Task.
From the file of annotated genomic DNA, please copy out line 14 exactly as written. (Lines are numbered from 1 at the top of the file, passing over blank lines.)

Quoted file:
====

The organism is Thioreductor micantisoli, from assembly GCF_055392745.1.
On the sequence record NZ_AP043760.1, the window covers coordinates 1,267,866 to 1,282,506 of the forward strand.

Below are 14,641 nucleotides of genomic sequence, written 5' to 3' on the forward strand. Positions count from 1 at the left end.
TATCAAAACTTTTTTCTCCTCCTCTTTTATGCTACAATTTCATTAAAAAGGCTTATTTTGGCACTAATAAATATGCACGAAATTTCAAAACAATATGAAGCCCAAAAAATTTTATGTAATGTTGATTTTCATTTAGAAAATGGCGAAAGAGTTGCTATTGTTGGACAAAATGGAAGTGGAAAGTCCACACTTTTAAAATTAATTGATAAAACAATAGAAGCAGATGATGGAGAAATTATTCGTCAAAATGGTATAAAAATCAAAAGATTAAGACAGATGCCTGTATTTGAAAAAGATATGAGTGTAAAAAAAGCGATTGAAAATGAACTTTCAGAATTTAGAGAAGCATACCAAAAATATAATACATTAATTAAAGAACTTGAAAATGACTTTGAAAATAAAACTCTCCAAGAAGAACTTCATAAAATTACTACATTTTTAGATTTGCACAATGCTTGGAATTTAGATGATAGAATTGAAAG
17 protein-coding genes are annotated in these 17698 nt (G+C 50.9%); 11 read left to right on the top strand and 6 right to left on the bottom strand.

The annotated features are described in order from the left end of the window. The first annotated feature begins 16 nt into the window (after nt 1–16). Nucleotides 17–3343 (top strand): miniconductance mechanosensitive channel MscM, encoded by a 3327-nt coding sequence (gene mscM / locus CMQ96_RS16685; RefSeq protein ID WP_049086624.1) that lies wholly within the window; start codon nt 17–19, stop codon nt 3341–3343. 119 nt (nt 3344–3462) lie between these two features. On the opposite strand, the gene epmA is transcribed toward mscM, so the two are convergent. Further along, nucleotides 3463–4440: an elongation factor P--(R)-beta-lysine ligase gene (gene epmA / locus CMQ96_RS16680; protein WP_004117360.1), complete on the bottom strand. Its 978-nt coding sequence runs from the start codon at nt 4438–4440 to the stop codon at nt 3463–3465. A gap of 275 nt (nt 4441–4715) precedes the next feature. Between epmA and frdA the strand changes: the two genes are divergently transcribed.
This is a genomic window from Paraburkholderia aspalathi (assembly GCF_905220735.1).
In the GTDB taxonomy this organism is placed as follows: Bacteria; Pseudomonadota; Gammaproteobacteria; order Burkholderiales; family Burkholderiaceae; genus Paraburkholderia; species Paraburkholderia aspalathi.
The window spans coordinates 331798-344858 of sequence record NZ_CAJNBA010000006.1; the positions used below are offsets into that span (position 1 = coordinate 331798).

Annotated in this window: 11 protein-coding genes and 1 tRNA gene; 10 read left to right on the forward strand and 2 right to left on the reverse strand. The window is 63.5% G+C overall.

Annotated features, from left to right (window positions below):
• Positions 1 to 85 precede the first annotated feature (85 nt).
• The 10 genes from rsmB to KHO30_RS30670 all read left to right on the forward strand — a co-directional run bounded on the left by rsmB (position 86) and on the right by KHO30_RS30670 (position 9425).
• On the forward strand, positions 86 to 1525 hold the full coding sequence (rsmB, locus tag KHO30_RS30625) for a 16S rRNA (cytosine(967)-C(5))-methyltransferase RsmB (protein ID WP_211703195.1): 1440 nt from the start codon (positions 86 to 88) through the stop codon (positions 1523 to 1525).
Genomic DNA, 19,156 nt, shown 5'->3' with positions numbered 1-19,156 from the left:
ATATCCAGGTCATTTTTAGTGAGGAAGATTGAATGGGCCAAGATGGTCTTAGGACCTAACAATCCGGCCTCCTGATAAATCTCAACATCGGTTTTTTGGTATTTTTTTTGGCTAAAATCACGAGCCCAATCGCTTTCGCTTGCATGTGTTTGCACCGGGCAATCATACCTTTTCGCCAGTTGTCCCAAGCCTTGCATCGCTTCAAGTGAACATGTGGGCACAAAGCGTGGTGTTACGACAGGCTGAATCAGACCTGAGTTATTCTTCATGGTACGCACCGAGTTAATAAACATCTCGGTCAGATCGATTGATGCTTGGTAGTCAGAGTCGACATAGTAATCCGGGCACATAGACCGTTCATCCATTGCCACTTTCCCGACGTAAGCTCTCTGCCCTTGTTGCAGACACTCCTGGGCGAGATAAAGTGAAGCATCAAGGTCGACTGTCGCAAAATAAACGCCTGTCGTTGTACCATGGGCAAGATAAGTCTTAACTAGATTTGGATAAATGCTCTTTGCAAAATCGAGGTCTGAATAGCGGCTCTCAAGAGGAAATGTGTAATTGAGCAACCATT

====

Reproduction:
• On the forward strand, positions 86 to 1525 hold the full coding sequence (rsmB, locus tag KHO30_RS30625) for a 16S rRNA (cytosine(967)-C(5))-methyltransferase RsmB (protein ID WP_211703195.1): 1440 nt from the start codon (positions 86 to 88) through the stop codon (positions 1523 to 1525).